Mormons moving faster than leadership
It’s been two and a half years since I came out to my family. It was a big, awkward talk on a cold January evening in 2010. I purposely waited until after the holidays, fearing the experience would be a dark blight for my parents during an otherwise cheerful time of year.
There were tears and concerns. But no one was as distraught as I. My secret was finally out and I was vulnerable and felt judged. My parents were concerned for my spiritual and physical well-being, and my mother especially took the news very hard.
Over the course of the next year my family grew immensely. I was able to speak openly with my mother and feel comfortable in their home again. When I told them I had been seeing someone with regularity, they insisted on meeting him and welcomed him with open arms.
Simply put, my family has treated him with the utmost respect and dignity. They invite him to family functions, take an interest in his life and compliment my choice of boyfriend. He was even encouraged to take part in our family photo.
Like any family relationship, there’s always room to grow and we all have our faults, but from Independence Day barbeques to Thanksgiving dinner, we’re treated just like my brothers and their opposite-sex partners.
Just as I was beginning to feel encouraged by the progress of my family and even the Mormon Church, I came across a 2006 interview with one of the 12 top leaders of the church, Dallin Oaks. The extensive conversation delved into how Mormons should treat gay sons and lesbian daughters.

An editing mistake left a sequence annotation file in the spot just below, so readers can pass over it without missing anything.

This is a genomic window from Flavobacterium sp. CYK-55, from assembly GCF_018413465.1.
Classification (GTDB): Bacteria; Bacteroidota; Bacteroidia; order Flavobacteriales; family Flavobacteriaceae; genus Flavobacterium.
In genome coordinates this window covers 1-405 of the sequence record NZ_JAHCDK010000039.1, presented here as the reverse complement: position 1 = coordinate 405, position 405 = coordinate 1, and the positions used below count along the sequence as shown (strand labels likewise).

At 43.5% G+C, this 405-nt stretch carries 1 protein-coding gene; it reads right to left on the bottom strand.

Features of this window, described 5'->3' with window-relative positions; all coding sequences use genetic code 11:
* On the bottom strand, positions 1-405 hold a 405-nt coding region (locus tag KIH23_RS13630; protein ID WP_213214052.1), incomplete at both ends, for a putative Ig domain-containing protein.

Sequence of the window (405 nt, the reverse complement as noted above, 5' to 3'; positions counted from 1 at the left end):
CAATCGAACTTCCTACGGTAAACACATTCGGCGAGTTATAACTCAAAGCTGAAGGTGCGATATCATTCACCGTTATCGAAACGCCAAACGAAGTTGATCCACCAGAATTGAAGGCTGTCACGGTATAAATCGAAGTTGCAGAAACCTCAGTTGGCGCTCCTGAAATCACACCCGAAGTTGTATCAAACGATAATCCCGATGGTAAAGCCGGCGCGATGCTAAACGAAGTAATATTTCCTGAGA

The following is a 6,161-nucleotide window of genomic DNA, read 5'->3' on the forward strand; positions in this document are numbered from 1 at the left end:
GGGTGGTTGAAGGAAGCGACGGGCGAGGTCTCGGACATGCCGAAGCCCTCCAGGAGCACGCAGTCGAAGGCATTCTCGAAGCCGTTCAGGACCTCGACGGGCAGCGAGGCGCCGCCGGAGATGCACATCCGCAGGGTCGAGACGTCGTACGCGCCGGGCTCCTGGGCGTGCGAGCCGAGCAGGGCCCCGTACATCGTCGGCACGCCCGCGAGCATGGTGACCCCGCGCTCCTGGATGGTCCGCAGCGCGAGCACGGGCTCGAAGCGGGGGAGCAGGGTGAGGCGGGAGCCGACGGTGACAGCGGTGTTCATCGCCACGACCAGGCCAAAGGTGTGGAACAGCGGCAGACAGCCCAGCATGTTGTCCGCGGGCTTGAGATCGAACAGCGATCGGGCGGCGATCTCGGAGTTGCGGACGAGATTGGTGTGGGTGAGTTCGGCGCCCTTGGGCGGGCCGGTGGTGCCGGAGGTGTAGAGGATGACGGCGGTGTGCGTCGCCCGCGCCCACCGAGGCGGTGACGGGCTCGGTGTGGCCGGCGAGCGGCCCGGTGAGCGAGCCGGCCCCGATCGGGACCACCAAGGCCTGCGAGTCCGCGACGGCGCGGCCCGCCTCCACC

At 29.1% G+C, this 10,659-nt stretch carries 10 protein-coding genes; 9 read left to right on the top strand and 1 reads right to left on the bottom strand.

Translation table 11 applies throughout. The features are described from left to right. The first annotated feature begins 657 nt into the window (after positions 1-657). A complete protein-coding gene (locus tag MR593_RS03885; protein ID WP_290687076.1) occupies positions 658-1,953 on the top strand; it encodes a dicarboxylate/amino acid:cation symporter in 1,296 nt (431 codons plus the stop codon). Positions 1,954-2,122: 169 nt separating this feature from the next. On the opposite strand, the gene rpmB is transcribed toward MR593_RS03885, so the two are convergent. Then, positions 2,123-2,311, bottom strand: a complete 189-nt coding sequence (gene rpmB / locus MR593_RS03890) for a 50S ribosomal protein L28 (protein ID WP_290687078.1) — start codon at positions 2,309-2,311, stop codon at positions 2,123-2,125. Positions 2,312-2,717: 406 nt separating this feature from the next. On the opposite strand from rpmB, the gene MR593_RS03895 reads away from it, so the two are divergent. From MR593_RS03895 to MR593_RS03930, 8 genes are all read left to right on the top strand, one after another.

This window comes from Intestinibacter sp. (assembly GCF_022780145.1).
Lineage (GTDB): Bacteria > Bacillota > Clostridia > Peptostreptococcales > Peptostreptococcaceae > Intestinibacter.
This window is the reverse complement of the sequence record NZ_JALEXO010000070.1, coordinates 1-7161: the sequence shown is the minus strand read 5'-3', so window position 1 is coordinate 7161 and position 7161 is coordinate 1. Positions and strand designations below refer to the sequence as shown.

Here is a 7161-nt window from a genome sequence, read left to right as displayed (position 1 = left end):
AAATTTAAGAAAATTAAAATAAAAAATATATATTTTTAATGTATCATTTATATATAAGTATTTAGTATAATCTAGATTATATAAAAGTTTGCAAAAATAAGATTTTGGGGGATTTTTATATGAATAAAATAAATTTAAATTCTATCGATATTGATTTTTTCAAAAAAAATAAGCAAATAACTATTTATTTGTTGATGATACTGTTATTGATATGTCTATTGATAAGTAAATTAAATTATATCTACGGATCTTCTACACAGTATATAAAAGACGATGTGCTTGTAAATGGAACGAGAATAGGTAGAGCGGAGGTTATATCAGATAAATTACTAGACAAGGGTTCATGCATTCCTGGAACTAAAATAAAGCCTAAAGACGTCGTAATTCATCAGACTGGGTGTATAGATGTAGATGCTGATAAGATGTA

When asked how to treat holidays and family gatherings when the gay child wants to participate, Oaks responded, “In most circumstances the parents would say, ‘Please don’t do that. Don’t put us into that position.’ Surely if there are children in the home who would be influenced by this example, the answer would likely be that.”
Oaks went on to say gay couples should not be allowed to stay overnight or be treated like heterosexual couples and should not be introduced to family and friends when visiting.
His colleague Lance Wickman, a member of the Seventy, added, “It’s hard to imagine a more difficult circumstance for a parent to face than that one.”
Really? It’s difficult to imagine a more difficult situation than finding out your son or daughter has finally found someone to spend his or her life with? It’s difficult to imagine a more difficult situation than your child having an added measure of stability – financial, physical and emotional – through a supportive and loving partner?
And now, heaven forbid, they want to come and visit for Christmas? The gall of the damn homosexuals! Instead of complimenting your son or daughter for progressing in life, settling down and encouraging him or her to keep a healthy family relationship, Oaks wants parents to send their children to a hotel, pretend like they don’t exist and never introduce them to family and friends.
Perhaps Wickman could consider the devastating effects of drug habits or other illegal activity. Perhaps he could consider the terrible effects of unemployment, poverty and homelessness. Or maybe, he ought to consider how he would feel as a parent if his son or daughter were to be involved in gangs, illegal gambling, prostitution, sex trafficking, child slavery, embezzlement or spousal abuse.
My only hope is that my parents, and other kindhearted Mormons, don’t find his shockingly ignorant interview, and if they do, that they ignore their leaders’ counsels.